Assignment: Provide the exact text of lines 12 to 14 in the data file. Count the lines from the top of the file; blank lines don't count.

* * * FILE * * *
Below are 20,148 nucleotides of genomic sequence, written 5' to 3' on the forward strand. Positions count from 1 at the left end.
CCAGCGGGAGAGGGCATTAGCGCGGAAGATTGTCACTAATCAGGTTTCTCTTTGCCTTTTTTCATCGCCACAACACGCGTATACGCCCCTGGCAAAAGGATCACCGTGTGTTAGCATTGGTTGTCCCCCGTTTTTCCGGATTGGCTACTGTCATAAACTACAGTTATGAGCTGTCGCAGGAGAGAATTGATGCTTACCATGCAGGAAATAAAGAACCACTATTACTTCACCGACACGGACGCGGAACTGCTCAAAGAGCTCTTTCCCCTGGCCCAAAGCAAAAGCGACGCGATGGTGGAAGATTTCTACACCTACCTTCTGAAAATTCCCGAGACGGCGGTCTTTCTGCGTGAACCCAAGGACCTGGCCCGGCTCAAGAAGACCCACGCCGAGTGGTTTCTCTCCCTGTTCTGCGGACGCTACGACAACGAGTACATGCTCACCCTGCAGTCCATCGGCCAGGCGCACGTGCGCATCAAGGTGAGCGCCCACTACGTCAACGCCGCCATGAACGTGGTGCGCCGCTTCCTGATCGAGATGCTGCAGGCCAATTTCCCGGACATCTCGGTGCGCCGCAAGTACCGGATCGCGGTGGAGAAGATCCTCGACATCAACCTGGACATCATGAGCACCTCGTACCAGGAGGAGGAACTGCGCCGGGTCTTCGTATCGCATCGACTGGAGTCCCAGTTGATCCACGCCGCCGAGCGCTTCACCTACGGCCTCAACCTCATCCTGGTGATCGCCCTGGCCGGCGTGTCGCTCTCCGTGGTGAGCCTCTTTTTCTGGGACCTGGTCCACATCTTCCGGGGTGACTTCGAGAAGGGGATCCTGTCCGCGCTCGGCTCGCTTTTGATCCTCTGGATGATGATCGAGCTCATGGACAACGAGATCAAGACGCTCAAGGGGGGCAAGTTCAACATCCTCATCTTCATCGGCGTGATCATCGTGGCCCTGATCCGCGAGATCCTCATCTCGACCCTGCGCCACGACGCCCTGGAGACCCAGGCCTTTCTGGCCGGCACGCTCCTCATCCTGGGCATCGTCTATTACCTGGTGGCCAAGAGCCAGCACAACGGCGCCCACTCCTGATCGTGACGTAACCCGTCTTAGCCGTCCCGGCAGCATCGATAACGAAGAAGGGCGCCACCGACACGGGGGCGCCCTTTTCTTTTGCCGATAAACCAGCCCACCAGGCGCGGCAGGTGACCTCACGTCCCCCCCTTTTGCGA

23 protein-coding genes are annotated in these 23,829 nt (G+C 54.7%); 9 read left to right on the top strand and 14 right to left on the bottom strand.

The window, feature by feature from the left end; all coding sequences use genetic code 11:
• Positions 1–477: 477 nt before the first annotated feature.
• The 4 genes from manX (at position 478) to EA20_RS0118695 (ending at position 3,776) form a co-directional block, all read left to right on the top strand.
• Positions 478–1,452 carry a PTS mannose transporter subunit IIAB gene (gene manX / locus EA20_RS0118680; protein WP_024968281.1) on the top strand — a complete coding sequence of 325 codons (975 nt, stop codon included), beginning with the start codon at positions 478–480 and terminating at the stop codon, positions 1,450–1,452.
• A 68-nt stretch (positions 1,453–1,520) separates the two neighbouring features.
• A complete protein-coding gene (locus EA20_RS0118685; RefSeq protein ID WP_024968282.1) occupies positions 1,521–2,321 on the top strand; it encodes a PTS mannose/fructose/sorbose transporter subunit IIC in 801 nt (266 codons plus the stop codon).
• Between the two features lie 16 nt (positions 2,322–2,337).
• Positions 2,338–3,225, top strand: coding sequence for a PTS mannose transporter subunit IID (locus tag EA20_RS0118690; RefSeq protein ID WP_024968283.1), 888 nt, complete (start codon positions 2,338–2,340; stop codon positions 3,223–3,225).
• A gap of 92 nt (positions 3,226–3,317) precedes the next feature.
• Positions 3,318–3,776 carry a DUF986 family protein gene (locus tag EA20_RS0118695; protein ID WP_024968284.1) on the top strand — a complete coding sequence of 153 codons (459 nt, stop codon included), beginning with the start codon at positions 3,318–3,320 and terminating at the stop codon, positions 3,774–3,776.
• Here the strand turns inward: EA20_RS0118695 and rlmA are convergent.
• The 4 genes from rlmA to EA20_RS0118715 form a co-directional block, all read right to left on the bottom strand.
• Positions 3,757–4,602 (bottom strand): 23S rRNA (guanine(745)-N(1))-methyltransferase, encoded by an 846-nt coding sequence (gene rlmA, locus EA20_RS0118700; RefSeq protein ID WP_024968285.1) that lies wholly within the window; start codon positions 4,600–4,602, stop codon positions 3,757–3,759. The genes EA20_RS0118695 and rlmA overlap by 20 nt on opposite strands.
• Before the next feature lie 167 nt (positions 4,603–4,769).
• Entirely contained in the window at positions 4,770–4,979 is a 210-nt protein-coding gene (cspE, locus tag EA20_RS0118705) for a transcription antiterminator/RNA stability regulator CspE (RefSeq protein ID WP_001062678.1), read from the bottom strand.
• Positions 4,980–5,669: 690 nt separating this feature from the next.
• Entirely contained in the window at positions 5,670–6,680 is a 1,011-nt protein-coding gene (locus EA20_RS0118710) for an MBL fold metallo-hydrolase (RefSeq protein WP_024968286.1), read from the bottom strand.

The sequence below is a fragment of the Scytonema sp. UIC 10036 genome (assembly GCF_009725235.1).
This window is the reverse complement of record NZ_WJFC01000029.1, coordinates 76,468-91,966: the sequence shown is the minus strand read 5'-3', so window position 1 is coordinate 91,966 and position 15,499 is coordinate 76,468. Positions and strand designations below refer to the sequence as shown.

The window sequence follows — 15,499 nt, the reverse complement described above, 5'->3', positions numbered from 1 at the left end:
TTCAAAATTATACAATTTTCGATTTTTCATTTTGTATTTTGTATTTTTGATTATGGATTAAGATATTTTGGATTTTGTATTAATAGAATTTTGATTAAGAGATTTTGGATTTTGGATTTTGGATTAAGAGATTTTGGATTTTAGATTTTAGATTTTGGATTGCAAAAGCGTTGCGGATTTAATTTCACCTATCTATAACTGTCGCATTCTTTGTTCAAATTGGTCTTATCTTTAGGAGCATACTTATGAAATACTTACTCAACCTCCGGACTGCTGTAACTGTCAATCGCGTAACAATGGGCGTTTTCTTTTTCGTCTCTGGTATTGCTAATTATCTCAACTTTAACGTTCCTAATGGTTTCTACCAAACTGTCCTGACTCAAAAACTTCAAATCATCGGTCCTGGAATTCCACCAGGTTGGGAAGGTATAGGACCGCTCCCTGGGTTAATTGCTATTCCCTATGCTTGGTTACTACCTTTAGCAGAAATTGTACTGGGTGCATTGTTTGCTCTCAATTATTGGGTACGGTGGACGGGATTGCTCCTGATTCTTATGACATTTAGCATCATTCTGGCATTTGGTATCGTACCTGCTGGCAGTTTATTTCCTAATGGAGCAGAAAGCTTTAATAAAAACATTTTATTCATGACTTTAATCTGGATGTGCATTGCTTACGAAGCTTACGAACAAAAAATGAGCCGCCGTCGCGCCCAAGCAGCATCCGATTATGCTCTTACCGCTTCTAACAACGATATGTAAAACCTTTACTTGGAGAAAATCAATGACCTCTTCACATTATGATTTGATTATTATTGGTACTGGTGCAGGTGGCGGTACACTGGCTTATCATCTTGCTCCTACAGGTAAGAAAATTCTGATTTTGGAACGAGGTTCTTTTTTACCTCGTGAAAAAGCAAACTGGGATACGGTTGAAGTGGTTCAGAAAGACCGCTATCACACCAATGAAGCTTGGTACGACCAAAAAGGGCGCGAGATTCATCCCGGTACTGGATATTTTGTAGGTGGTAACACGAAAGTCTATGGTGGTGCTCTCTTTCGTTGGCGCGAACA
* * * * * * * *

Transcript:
• A gap of 92 nt (positions 3,226–3,317) precedes the next feature.
• Positions 3,318–3,776 carry a DUF986 family protein gene (locus tag EA20_RS0118695; protein ID WP_024968284.1) on the top strand — a complete coding sequence of 153 codons (459 nt, stop codon included), beginning with the start codon at positions 3,318–3,320 and terminating at the stop codon, positions 3,774–3,776.
• Here the strand turns inward: EA20_RS0118695 and rlmA are convergent.